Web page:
(2) Elderly dog or chronically ill (such as arthritis);
(3) Breed with thin body type, especially those with short fur;
Then I would purchase a coat or sweater for your pup!
These 3 types of dogs have more difficulty generating and retaining enough body heat on their own. Also, if you are keeping your heat down in your house/apartment during the day, you might think of keeping a sweater on your pup inside as well.
Even if your dog doesn’t need a coat, it certainly won’t hurt him! I also put a light rain coat on my dog when its raining even if its not cold, so there is less clean up when I get home! And when its snowing, its also good to invest in a pair of booties for your pup to protect their sensitive paw pads from the salt and chemicals used for de-icing.
Final rule of thumb – get a coat that compliments your dog’s coat and coloring 😉
I love the fall!! There isnothing like crisp, cool air, the first months of school and luscious foliage to get you excited for the changing seasons. Your pet, too, is probably welcoming the break from hot, sticky weather. But pet parents, beware—fall is also a time of lurking dangers for our furry friends. Here are some things to look out for!
(1) The use of rodenticides increases in the fall as rodents seek shelter from the cooler temperatures by attempting to move indoors. Rodenticides are highly toxic to pets—if ingested, the results could be fatal. If you must use these products, do so with extreme caution and put them in places inaccessible to your pets.
(2) It’s back-to-school time, and those of you with young children know that means stocking up on fun items like glue sticks, pencils and magic markers. These items are considered “low toxicity” to pets, which means they’re unlikely to cause serious problems unless large amounts are ingested. However, since gastrointestinal upset and blockages certainly are possible, be sure your children keep their school supplies out of paw’s reach.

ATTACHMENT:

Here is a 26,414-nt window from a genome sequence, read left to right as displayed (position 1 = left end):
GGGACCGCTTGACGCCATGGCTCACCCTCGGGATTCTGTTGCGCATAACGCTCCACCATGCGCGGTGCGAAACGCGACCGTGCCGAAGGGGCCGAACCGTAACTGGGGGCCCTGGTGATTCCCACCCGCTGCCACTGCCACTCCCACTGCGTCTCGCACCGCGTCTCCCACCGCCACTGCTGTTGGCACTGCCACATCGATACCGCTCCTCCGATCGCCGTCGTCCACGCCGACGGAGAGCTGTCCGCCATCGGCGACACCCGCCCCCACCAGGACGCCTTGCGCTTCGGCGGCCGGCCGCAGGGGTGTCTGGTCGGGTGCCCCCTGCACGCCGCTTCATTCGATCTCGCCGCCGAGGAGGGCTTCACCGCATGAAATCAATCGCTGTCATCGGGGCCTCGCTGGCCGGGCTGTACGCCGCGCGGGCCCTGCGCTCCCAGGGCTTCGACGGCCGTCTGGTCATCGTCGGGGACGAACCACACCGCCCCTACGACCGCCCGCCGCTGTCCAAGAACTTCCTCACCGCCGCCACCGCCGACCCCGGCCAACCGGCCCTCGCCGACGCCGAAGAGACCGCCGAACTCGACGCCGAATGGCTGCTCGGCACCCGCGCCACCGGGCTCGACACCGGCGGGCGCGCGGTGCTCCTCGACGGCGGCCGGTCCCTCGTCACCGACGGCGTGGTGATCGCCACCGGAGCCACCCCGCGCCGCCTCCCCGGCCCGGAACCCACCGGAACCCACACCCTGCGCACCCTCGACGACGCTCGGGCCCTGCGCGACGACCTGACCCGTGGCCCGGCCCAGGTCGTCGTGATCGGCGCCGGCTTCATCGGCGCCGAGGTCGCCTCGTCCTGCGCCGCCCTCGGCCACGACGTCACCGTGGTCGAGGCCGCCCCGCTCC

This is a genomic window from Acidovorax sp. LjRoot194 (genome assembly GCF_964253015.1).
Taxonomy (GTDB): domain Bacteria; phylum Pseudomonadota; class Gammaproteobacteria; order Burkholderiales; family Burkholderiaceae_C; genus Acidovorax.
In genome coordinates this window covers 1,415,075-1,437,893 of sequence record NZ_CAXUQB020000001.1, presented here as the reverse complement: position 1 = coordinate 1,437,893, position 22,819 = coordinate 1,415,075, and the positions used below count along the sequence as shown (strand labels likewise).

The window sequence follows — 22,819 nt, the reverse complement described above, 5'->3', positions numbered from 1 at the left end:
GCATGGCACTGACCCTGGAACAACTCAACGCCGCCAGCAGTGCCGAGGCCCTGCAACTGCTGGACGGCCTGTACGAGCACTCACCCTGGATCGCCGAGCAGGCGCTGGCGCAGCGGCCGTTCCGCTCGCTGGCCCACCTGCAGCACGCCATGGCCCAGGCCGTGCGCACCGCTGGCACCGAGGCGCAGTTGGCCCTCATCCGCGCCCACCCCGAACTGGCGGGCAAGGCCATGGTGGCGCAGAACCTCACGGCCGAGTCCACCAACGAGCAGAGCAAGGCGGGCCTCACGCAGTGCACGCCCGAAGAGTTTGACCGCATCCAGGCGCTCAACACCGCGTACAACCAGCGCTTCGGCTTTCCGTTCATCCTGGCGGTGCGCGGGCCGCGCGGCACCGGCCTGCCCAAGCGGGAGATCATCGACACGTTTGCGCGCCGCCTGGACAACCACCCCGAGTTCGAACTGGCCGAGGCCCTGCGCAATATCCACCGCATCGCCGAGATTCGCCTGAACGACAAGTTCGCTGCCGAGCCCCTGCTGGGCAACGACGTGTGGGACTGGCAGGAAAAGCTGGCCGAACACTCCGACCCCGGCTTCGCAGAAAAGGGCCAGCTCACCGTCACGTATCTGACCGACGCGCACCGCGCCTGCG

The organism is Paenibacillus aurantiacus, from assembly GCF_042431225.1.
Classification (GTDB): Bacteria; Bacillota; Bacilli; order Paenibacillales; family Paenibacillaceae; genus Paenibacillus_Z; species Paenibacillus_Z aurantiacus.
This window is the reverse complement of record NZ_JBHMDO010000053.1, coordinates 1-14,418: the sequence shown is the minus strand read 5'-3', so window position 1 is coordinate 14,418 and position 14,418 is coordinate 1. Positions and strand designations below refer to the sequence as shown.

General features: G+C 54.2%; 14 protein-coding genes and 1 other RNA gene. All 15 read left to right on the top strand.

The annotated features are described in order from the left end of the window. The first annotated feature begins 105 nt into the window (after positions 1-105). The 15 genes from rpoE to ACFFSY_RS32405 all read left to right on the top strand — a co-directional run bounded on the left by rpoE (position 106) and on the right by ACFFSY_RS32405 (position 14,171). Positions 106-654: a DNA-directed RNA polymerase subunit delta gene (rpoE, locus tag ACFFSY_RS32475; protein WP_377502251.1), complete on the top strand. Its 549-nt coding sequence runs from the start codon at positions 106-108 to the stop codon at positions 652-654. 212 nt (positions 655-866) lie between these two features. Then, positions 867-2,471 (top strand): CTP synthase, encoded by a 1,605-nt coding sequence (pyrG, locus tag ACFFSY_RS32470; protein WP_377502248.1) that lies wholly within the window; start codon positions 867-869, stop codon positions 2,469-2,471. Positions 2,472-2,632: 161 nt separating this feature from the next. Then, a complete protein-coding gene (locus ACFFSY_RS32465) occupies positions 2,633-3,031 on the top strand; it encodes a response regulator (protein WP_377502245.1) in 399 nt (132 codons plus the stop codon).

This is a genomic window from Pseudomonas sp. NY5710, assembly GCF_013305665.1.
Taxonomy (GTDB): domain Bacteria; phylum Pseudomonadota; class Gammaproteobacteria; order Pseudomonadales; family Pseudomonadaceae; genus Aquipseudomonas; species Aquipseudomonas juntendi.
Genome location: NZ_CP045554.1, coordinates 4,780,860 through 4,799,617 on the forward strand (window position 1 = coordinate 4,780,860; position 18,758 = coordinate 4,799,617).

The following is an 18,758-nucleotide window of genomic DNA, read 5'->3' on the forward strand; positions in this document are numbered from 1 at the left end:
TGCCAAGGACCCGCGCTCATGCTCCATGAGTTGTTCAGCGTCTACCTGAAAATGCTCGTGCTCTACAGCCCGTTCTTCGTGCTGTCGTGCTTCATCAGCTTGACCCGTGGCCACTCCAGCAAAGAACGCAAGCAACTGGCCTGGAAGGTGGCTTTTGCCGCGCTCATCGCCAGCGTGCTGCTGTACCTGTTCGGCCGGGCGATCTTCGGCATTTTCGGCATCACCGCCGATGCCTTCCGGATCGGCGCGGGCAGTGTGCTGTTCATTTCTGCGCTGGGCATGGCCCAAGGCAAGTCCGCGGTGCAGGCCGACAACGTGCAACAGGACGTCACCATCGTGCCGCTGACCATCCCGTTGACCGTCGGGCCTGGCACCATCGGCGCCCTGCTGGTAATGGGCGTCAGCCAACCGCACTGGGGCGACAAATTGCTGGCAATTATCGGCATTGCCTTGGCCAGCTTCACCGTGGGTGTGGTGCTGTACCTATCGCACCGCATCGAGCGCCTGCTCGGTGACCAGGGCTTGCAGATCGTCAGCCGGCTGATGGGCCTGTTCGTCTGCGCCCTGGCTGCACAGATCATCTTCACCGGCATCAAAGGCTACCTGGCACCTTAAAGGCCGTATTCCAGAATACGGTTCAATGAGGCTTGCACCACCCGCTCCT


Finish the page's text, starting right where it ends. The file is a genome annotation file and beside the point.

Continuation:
(3) Fall and spring and are mushroom seasons. While 99% of mushrooms have little or no toxicity, the 1% that are highly toxic can cause life-threatening problems in pets. Unfortunately, most of the highly toxic mushrooms are difficult to distinguish from the nontoxic ones, so the best way to keep pets from ingesting poisonous mushrooms is to keep them away from areas where any mushrooms are growing. Contact your veterinarian or the ASPCA Animal Poison Control Center immediately if you witness your pet eating a wild mushroom.
(4) In order to generate body heat, pets who exercise heavily outdoors, or who live outdoors, should be given more food during colder seasons. Make sure horses and other outdoor animals have access to clean, fresh water that is not frozen.
(5) Many people choose fall as the time to change their car’s engine coolant. Ethylene glycol-based coolants are highly toxic, so spills should be cleaned up immediately. Consider switching to propylene glycol-based coolants—though they aren’t completely nontoxic, they are much less toxic than other engine coolants.
(from the ASPCA.org)
Watching Dr. Oz recently, reminded me of this additive/chemical in our pet’s food (and in our food!) that has been linked to certain types of tumors in laboratory animals, according to the National Institute of Health.
The evil culprit is BHA (and also BTA).
Despite findings that this chemical may be linked to cancer, the FDA still permits its use as a fat preserver in food, and generally recognizes it as safe in low doses; however, who knows what “low doses” means and why even take the chance??? Moreover, we tend to feed our dogs the same food (and treats) day after day (unlike our own diets), so the accumulative exposure is worrisome.
There are a ton of other dog food and treats (and cat food/treats) that don’t use these additives in their products. Natural preservatives are considered safer, so most dog food companies avoid the use of these chemicals.
So 2 lessons learned here!
(1) READ your pet food labels, and ingredients list!
(2) When you read on a pet food label a particular fat ingredient has been “preserved with BHA” you know to stay away!
SAME GOES FOR CATS!!